Shomaker will be developing a lesson where students will use clothing of the Washington family and the enslaved at Mount Vernon as a window into life on the estate.  Combining accounts, purchase orders, descriptions, probate lists, and material culture, this cross-curricular project will engage diverse source material to give students new ways to understand the operation of a Virginia plantation. 

Shomaker teaches 7th grade American History and History Lab at Clinton Middle School in Clinton, Missouri.  He also serves as Social Studies department chair, sponsors National Junior Honor Society, and provides professional development to building staff.  Shomaker is passionate about teaching with place and objects and has presented at multiple conferences, including the Missouri Council for the Social Studies and the National Council for the Social Studies.  He is an alumnus of the George Washington Teacher Institute and a 2016 Monticello Barringer Fellow.

Donella Smither, Arkansas - Life Guard Teacher Fellow

Smither will be creating an early elementary lesson plan that has students use inquiry and primary source materials to learn about race, slavery, and George Washington.  By integrating material culture sources, journaling, and reflection this project will be well-suited to introduce a difficult topic for young learners.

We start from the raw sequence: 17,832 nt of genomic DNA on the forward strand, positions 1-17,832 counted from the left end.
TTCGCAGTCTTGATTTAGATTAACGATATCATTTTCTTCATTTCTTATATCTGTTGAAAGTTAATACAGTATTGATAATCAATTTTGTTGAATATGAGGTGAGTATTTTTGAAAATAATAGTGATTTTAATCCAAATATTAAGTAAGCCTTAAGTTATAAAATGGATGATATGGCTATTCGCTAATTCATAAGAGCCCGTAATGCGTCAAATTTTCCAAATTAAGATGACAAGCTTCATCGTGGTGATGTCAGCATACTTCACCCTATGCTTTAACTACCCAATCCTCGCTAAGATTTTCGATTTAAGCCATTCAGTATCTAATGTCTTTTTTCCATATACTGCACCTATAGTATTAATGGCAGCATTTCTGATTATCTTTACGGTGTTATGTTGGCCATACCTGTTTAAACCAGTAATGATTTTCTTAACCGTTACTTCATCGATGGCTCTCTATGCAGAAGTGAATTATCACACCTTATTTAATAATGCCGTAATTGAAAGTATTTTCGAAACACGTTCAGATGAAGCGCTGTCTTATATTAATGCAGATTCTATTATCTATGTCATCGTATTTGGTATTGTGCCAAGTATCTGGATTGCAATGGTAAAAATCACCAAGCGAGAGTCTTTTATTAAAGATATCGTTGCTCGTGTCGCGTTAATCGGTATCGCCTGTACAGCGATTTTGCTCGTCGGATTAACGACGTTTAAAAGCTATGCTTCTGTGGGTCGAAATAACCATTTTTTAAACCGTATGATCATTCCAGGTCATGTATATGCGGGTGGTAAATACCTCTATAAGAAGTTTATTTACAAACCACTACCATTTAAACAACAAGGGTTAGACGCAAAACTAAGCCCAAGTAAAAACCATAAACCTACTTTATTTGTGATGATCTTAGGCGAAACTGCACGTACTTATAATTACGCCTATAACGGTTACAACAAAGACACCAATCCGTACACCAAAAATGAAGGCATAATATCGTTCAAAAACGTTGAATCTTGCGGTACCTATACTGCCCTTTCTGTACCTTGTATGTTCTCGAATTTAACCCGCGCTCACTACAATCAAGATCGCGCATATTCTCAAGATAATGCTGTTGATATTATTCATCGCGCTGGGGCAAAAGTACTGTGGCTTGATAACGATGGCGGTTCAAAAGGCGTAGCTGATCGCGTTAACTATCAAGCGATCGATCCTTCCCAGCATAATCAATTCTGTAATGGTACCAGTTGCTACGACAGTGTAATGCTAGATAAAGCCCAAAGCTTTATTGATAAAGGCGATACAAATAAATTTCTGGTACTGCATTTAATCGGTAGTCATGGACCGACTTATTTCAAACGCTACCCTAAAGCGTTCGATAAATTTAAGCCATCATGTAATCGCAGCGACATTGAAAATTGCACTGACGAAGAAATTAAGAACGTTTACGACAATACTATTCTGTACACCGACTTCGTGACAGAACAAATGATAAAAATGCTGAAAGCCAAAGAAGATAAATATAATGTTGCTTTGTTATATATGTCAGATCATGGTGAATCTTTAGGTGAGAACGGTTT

Smither teaches 2nd grade at Alma Primary School in Alma Arkansas.  She has earned her National Board Certification and is an instructor in her school districts’ summer program.  Smither is an alumni of the Mount Vernon Teacher Institute where she took part in the inaugural residential teacher program on Slavery in George Washington's World.

Teresa Osborne, Oregon - Reese Teacher Fellow

Osborne will create lessons that provide students opportunities to examine the relationship between George Mason and George Washington.  These revolutionary contemporaries and neighbors provide a way to show how events of the revolution, the founding and the debate over ratification have an effect on lives and relationships in different ways overtime.

Osborne is currently the Department Head for Social Studies at Reynolds High School in Troutdale, Oregon and has taught courses including Advanced Placement Government, Economics, Advanced Placement European History, U.S. History, Modern World History and Media and Society. In 2001, Osborne was selected as the Oregon Council for the Social Studies High School Teacher of the Year. She has also developed curriculum for the Oregon History Center, Kinder Care Distance Learning, and has been an adjunct instructor at Portland Community College and Mt Hood Community College.